A hearing Wednesday in Centre County Court tried to get to the bottom of a dispute between a would-be agricultural trustee and Penn State.
Jess Stairs was a candidate for one of the two agricultural association trustee seats up for election last year. Stairs claims he was defeated by an improper vote in Venango County that led to trustee Betsy Huber winning by a single vote.
Defense counsel Kenneth Argentieri argued that Stairs was not the right person to bring the suit.
According to Stairs, the Venango County election went against the rules when delegates from the Grange seized all the ballots and voted rather than caucusing with the three delegates from the Farm Bureau to decide which delegates would be voting. Only three delegates may vote in each county, but Venango had three from each agricultural society for a total of six.
“The Farm Bureau are the ones with the proper standing, the ones who had a direct and immediate impact,” said Argentieri. “Do they have a beef? Does he have the right to argue they were disenfranchised?”
Plaintiff’s attorney Dean Piermattei took aim at the defense’s attempt to remove board President Keith Masser from the suit. Stairs had requested, as relief, that both Huber and Masser, who won the other seat by 35 votes, be removed and that a new vote be taken. Argentieri said that because he won by such a large margin, Masser did not need to be a party to the action.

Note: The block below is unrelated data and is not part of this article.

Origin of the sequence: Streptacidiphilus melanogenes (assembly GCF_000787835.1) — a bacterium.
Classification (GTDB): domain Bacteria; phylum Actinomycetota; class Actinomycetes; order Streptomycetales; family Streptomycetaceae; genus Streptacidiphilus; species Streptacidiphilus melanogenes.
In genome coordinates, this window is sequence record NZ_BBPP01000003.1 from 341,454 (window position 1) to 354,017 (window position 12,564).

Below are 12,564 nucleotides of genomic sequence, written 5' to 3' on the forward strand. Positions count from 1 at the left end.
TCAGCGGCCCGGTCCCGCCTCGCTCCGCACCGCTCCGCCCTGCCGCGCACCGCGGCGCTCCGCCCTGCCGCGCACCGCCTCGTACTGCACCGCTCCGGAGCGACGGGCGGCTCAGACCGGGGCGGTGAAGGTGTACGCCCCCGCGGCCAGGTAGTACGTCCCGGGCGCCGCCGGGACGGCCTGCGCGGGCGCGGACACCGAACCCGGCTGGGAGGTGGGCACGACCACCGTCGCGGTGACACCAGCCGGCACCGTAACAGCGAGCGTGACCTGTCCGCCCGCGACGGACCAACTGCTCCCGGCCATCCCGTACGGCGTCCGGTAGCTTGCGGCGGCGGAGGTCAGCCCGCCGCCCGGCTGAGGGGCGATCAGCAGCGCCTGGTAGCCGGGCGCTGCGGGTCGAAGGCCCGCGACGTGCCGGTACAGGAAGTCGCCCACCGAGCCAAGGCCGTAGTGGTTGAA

“He was chairman at the time. I don’t know if he was involved in the investigation or made the decision. To say he should be dismissed at this time is premature. His rights would be affected. He has to be a party, “said Piermattei.
The two sides also clashed on the length of time it took for Stairs to file the suit. Argentieri said it was not done in a timely fashion. Piermattei said his client had taken steps from the day of the election and that any foot-dragging delaying the case was the fault of defense.
Judge Pamela Ruest did not issue a ruling in the case Wednesday.